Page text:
A Bulawayo man is counting his losses after he lost about $20 million from his bank account to alleged scammers who cloned his bank card.
Although Bulawayo province spokesperson Inspector Abednico Ncube was not available for comment at the time of going to Press, sources in the police said the victim’s bank card was cloned by scammers and used to make various purchases across the country over three days.
The sources revealed that the victim lost $20 million to the scammers while another person lost $150 000. “We are currently investigating several cases of card cloning fraud and we have victims who have lost between $150 000 and $20 million to this sort of crime,” revealed the source.
The officer said the $20 million victim, they believe his card was cloned at a local supermarket and they are investigating the possibility that it was an inside job.
“We suspect that the victim’s card was cloned at a leading supermarket in the city and we are looking at the possibility that it was an inside job. We think one of the tellers used a secondary point of sale machine to clone the card,” said the source.
Police also revealed that the victim who lost $150 000 could have got his card cloned in a supermarket as well. The second victim’s money was stolen in 47 minutes from several transactions at another local supermarket. The victims noticed that money had been withdrawn in installments in transactions across several retail outlets. Sunday News understand such cases are on the increase.
Police believe that the scammers get access to the cards through retail outlet employees who use secondary point of sale machines to “grab” information from a victim’s bank card through its magnetic strip. The police also suspect that such employees also get sight of victims’ pin numbers which they then share with their accomplices.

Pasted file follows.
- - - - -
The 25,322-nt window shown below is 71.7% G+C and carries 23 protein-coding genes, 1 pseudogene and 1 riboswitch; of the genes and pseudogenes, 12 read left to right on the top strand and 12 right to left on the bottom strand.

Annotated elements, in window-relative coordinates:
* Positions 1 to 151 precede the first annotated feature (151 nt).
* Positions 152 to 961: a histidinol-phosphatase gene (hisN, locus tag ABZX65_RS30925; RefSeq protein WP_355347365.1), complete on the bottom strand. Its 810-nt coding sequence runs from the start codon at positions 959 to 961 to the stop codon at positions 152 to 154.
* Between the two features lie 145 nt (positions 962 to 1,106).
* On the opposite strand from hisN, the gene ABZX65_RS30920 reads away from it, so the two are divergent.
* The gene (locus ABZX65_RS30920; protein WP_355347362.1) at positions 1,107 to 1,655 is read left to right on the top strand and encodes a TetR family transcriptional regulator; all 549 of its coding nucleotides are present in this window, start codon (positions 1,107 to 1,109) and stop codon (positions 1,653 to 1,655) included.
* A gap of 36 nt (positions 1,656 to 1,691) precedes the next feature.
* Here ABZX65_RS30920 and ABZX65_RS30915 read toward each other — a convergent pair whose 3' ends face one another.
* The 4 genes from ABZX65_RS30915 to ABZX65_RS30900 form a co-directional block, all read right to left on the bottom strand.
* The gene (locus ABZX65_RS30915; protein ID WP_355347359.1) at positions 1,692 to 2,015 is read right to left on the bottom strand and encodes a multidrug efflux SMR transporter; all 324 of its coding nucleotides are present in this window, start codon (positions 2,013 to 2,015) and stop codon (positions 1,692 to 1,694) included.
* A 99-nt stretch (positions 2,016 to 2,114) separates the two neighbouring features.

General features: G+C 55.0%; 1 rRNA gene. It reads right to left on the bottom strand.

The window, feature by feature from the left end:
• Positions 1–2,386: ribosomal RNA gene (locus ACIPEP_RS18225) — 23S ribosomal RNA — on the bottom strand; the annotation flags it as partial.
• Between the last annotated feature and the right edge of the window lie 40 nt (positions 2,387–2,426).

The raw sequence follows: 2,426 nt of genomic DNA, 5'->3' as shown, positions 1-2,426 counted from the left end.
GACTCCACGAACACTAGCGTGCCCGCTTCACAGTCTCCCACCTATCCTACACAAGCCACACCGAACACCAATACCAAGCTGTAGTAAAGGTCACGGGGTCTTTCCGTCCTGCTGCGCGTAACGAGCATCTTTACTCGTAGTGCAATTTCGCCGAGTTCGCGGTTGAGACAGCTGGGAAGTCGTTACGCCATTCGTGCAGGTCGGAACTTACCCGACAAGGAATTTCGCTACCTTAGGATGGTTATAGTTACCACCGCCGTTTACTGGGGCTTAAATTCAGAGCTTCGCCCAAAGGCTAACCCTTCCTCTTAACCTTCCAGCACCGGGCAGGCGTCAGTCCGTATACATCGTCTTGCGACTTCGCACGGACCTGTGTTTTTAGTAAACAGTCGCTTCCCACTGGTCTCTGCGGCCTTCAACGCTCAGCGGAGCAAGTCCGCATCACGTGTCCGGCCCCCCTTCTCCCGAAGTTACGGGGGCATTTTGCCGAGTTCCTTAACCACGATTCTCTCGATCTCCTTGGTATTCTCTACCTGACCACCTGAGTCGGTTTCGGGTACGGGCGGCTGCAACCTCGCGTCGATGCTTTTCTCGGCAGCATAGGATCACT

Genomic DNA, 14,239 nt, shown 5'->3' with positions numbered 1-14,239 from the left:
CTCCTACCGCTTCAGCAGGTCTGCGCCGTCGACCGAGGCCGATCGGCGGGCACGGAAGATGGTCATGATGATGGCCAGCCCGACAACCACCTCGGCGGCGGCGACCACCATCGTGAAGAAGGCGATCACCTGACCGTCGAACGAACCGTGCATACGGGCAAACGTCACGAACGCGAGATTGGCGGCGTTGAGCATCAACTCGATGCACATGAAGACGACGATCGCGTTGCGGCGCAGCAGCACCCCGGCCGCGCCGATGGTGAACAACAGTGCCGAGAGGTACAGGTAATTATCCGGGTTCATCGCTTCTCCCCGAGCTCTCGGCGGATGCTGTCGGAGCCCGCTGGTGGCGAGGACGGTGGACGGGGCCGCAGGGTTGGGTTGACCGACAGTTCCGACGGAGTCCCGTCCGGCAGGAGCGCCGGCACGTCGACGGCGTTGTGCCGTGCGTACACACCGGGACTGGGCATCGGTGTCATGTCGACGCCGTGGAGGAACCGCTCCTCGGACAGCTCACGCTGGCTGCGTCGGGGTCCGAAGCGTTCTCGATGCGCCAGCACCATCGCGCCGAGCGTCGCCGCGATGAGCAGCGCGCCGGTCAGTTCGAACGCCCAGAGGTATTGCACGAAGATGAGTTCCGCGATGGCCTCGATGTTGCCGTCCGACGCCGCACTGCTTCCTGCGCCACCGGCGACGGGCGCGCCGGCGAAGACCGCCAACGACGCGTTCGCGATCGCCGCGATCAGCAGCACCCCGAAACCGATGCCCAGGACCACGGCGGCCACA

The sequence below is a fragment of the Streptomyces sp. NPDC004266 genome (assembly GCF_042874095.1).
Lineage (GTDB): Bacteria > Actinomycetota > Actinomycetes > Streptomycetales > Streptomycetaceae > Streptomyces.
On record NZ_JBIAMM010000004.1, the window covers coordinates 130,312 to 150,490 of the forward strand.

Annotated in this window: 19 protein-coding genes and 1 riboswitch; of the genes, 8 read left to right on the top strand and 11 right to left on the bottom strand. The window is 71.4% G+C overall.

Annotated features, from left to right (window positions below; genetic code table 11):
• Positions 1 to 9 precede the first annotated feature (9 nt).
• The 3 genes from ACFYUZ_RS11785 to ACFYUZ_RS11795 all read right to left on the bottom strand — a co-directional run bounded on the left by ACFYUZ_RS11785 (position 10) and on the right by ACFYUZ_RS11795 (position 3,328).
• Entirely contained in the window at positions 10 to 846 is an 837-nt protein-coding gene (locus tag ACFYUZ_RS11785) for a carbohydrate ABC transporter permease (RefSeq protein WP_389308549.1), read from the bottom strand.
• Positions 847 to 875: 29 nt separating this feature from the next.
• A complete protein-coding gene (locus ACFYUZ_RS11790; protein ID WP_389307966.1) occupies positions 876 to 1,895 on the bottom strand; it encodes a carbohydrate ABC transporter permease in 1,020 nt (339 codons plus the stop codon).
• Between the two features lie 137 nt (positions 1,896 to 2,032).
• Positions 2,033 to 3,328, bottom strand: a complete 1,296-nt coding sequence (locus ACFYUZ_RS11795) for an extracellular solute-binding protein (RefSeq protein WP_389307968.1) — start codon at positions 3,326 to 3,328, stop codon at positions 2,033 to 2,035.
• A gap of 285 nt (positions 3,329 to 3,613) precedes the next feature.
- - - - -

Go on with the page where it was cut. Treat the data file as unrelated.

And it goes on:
Bank card cloning refers to creating a fraudulent copy of a bank card. It happens when a crook steals one’s bank card information, then uses the information to create a fake card.
There are two major steps in bank card cloning: obtaining bank card information, then creating a fake card that can be used for purchases. Thieves steal a victim’s bank card data: the victim’s name, along with the bank card number and expiration date. Often, thieves use skimming or shimming to obtain this information.
Skimming frequently happens at retail outlets using point of sale machines. But it also can occur when one hands over the card for payment, especially if it leaves one’s sight. For instance, a shady till operator skims one’s bank card data with a point-of-sale device.
In a typical skimming scam, a crook attaches a device to a card reader and electronically copies, or skims, data from the magnetic strip on the back of a bank card. Similarly, shimming steals information from chip-enabled credit cards.